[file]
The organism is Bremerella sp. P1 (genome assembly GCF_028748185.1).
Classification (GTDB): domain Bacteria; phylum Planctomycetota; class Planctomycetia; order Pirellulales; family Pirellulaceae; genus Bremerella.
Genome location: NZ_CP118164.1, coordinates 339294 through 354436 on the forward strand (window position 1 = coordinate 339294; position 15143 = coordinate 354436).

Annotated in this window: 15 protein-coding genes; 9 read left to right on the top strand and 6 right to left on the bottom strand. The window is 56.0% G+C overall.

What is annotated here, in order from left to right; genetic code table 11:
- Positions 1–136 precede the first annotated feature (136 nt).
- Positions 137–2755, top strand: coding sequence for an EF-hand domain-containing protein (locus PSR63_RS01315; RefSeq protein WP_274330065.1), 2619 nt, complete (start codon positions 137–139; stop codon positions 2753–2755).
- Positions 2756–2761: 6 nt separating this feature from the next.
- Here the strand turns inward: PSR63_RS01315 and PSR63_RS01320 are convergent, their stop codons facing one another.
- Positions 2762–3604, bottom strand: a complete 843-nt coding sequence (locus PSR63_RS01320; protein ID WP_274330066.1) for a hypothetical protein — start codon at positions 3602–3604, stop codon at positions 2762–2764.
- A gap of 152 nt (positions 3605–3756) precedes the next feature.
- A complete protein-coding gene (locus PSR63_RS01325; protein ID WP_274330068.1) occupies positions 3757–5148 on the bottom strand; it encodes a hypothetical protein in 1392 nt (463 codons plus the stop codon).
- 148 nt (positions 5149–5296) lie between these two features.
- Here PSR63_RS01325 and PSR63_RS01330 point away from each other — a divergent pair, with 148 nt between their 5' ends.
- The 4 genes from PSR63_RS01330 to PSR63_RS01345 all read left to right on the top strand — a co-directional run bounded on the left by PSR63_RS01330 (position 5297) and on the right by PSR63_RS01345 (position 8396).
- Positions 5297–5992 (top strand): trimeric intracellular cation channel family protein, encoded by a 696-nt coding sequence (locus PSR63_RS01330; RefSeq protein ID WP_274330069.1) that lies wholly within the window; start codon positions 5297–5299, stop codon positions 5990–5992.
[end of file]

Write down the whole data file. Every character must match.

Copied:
The organism is Bremerella sp. P1 (genome assembly GCF_028748185.1).
Classification (GTDB): domain Bacteria; phylum Planctomycetota; class Planctomycetia; order Pirellulales; family Pirellulaceae; genus Bremerella.
Genome location: NZ_CP118164.1, coordinates 339294 through 354436 on the forward strand (window position 1 = coordinate 339294; position 15143 = coordinate 354436).

Annotated in this window: 15 protein-coding genes; 9 read left to right on the top strand and 6 right to left on the bottom strand. The window is 56.0% G+C overall.

What is annotated here, in order from left to right; genetic code table 11:
- Positions 1–136 precede the first annotated feature (136 nt).
- Positions 137–2755, top strand: coding sequence for an EF-hand domain-containing protein (locus PSR63_RS01315; RefSeq protein WP_274330065.1), 2619 nt, complete (start codon positions 137–139; stop codon positions 2753–2755).
- Positions 2756–2761: 6 nt separating this feature from the next.
- Here the strand turns inward: PSR63_RS01315 and PSR63_RS01320 are convergent, their stop codons facing one another.
- Positions 2762–3604, bottom strand: a complete 843-nt coding sequence (locus PSR63_RS01320; protein ID WP_274330066.1) for a hypothetical protein — start codon at positions 3602–3604, stop codon at positions 2762–2764.
- A gap of 152 nt (positions 3605–3756) precedes the next feature.
- A complete protein-coding gene (locus PSR63_RS01325; protein ID WP_274330068.1) occupies positions 3757–5148 on the bottom strand; it encodes a hypothetical protein in 1392 nt (463 codons plus the stop codon).
- 148 nt (positions 5149–5296) lie between these two features.
- Here PSR63_RS01325 and PSR63_RS01330 point away from each other — a divergent pair, with 148 nt between their 5' ends.
- The 4 genes from PSR63_RS01330 to PSR63_RS01345 all read left to right on the top strand — a co-directional run bounded on the left by PSR63_RS01330 (position 5297) and on the right by PSR63_RS01345 (position 8396).
- Positions 5297–5992 (top strand): trimeric intracellular cation channel family protein, encoded by a 696-nt coding sequence (locus PSR63_RS01330; RefSeq protein ID WP_274330069.1) that lies wholly within the window; start codon positions 5297–5299, stop codon positions 5990–5992.